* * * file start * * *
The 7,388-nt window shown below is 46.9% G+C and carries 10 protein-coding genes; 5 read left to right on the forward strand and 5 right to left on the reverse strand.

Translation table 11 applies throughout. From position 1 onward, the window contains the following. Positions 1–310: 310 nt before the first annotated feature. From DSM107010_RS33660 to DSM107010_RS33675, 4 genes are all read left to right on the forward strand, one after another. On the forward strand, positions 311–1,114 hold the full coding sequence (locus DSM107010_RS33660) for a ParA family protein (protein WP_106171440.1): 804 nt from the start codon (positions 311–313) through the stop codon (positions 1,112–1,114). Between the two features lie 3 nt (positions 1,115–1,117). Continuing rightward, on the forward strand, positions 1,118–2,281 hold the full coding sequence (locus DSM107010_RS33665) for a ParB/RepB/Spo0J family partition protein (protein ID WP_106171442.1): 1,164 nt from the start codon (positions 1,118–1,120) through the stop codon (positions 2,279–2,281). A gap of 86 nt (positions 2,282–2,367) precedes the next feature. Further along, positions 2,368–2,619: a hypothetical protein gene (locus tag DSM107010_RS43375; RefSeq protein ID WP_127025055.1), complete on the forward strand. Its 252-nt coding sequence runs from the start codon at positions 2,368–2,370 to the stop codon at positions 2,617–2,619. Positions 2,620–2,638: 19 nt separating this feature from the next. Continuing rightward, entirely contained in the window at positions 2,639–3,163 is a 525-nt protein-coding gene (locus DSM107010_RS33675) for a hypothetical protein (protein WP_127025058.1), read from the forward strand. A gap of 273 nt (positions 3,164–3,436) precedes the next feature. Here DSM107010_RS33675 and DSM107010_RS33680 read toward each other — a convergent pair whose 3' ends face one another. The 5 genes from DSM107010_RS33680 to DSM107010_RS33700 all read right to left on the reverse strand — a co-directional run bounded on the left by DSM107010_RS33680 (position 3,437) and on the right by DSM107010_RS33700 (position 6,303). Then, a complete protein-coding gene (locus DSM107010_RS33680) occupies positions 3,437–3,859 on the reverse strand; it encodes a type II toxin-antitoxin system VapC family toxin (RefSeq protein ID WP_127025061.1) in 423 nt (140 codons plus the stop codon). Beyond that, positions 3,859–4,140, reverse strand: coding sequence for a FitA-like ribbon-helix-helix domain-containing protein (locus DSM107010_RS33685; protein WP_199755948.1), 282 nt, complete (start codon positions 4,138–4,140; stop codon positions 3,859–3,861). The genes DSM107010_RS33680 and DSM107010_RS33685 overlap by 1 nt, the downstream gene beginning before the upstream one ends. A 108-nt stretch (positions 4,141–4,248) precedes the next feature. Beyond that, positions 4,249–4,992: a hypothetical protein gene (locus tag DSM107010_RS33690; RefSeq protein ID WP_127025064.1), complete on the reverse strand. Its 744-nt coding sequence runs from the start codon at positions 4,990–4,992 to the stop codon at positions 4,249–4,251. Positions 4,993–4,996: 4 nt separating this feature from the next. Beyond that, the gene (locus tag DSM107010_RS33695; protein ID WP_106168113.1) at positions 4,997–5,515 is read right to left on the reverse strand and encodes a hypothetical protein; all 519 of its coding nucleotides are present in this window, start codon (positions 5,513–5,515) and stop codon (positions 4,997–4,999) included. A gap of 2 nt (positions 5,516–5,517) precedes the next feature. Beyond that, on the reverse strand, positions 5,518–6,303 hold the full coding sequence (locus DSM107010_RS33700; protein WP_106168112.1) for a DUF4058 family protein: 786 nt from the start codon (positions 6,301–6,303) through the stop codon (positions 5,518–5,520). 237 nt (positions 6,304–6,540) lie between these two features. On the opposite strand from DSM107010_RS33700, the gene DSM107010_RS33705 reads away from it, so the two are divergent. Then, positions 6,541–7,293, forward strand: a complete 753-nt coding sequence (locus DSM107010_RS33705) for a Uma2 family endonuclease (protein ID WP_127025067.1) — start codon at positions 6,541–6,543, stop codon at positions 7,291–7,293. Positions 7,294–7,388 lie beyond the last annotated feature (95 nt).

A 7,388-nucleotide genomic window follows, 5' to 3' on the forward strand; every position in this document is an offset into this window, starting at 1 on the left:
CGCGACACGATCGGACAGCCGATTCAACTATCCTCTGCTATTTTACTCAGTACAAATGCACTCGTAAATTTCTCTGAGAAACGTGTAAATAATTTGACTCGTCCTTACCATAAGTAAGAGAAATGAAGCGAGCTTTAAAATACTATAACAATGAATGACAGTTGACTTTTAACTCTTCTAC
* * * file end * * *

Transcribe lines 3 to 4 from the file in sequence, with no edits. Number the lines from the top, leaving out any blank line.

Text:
A 7,388-nucleotide genomic window follows, 5' to 3' on the forward strand; every position in this document is an offset into this window, starting at 1 on the left:
CGCGACACGATCGGACAGCCGATTCAACTATCCTCTGCTATTTTACTCAGTACAAATGCACTCGTAAATTTCTCTGAGAAACGTGTAAATAATTTGACTCGTCCTTACCATAAGTAAGAGAAATGAAGCGAGCTTTAAAATACTATAACAATGAATGACAGTTGACTTTTAACTCTTCTAC